The Neuroscience of Failure

delayed flightResilience means having the ability to bounce back from many of life’s setbacks and traumas we must endure over the course of our lives.

Indeed, many successful people including those with great inventions have done exactly this. Think of Thomas Edison and the thousand ways he learnt of how not to invent the light bulb.

And yet, many of us give up after failure has delivered its blow to our dreams and aspirations.  The big one that that did not take off or worse get away; the love of your life gone and or perhaps we are plagued by some health issue.

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With failure, common feelings can include an acute sense of loss, hurt, grief, a wounding of the ego and over time, depression. 

Does failure create a stress response?

When we encounter unmet expectations such as missing goals or failing our dopamine levels are impacted, which affects the reward areas of our brain. Interestingly, this has been shown even in rat studies.

Failure decreases dopamine activity, which is what happens in some cases of depression. 

Failure and SCARF model

In David Rock’s SCARF model, there are five fundamental needs which when fulfilled gives us a sense of security in pursuit of our goals and doing our life.

Another way to look at the SCARF model is as the social equivalent of Maslow’s model.

The letters in SCARF stand for:

  • Status
  • Certainty
  • Autonomy
  • Relatedness
  • Fairness.

We can be either moving towards or away from these social drivers.

With failure is it likely that at a neuronal network level, a threat response has been activated in these dimensions?

Therefore, the most meaningful of these social drivers may also create the most agitation.

So which social driver would you say was the  most meaningful to you thinking back to  a time when things did not go your way?

STATUS – Was there an expectation of a perceived lift in status and this didn’t materialize?

CERTAINTY – Was the project or relationship going to take away or minimise uncertainty, say financially?

AUTONOMY
– Was the project and its outcome going to be the pathway for independence or financial freedom?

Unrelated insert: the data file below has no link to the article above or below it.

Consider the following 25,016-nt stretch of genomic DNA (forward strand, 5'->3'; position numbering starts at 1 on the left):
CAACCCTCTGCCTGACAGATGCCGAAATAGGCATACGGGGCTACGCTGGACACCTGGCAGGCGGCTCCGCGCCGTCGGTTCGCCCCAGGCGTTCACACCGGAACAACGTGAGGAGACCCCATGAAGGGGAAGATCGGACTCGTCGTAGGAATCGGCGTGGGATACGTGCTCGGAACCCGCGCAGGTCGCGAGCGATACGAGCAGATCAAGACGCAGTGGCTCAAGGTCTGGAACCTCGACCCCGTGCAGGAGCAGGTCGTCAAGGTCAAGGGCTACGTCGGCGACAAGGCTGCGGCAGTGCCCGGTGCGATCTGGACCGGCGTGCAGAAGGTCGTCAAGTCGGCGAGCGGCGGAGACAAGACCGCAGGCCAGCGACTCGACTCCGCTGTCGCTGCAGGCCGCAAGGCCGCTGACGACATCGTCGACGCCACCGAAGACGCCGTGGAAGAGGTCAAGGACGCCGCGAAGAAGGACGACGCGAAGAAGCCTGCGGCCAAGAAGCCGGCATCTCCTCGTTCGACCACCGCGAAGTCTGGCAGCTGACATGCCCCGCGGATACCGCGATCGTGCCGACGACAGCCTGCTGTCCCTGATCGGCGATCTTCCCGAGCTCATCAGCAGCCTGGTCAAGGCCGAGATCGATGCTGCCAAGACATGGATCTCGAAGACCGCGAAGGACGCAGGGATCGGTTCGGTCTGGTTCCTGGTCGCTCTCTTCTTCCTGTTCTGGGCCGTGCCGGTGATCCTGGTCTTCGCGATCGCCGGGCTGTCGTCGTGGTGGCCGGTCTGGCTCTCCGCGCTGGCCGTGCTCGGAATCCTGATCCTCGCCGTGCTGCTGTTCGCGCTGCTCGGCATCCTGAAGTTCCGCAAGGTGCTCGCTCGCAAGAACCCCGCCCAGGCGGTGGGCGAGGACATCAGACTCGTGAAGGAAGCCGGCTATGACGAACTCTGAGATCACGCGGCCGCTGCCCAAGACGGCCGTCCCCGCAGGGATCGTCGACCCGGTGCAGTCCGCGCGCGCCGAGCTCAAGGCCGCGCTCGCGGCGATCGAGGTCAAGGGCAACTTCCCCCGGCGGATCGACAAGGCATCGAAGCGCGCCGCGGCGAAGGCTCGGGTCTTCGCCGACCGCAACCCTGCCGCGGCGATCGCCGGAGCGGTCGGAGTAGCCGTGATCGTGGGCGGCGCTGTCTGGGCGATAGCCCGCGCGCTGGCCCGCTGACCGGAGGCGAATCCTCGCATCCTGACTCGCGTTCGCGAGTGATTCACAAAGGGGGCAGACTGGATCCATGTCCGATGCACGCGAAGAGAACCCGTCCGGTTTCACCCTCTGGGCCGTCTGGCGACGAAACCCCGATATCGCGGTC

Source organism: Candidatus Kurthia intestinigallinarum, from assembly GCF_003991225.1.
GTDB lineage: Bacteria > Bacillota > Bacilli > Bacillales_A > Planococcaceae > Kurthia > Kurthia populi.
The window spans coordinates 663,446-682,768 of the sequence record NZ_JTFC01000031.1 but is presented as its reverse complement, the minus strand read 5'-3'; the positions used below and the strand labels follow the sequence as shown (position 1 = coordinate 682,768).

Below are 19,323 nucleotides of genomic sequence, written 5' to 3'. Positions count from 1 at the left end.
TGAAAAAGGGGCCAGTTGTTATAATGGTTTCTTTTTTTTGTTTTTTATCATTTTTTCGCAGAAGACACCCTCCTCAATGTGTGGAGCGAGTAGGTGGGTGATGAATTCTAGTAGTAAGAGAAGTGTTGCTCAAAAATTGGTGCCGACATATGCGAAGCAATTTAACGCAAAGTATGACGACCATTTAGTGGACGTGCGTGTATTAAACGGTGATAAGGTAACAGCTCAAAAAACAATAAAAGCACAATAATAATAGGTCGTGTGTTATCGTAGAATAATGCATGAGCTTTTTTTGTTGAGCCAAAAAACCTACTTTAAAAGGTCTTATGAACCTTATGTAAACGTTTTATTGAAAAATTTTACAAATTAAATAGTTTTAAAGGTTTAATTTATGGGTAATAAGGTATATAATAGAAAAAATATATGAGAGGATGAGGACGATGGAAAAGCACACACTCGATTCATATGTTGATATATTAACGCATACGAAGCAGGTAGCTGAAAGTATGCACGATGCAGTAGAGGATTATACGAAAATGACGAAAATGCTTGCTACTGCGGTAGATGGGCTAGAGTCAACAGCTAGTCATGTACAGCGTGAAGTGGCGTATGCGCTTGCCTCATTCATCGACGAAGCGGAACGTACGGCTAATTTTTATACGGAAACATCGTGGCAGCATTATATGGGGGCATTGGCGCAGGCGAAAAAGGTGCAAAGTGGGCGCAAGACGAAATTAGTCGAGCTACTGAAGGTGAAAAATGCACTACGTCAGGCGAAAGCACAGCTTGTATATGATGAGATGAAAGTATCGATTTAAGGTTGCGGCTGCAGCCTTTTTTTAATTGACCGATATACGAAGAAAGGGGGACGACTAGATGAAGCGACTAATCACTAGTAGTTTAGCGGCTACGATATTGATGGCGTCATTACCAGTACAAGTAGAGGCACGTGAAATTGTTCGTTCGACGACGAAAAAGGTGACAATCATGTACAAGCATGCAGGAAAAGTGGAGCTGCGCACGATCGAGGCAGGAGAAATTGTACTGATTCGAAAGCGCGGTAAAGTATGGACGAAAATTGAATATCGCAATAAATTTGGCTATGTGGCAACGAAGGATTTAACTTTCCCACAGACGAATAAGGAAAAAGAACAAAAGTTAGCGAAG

RELATEDNESS – Was there an expectation for connection and affiliation – strong human drivers that did not get fulfilled?

FAIRNESS – Sometimes despite our best efforts and well-planned actions, we do not win – someone else – perhaps seemingly less deserving wins. Life can seem unfair at times. Has this response been activated?

It is worth keeping in mind that being challenged by any of the above can create a threat response and lead to fight, flight or freeze.

What’s more, as Dr. Dan Radeski highlights, a challenge to any of these can also have a negative impact on our higher brain, thus decreasing our ability to perform such uniquely-human behaviors such as managing our emotions, planning for the future and considering others perspective.

Next time when you are in this zone, notice which of the above drivers may have been activated the most.

Understanding our responses, feelings and emotions helps us process and integrate our experiences so we can keep moving forward and setting some new goals subsequently. These can be not just doing but ‘being’ goals e.g. greater mindfulness.

Certainly from a neuronal and a feel good perspective, moving towards something positive can only but be good for the soul!

Jasbindar Singh is a coaching psychologist who loves helping her executive clients and teams clarify their vision and purpose and helping them achieve their desired outcomes.

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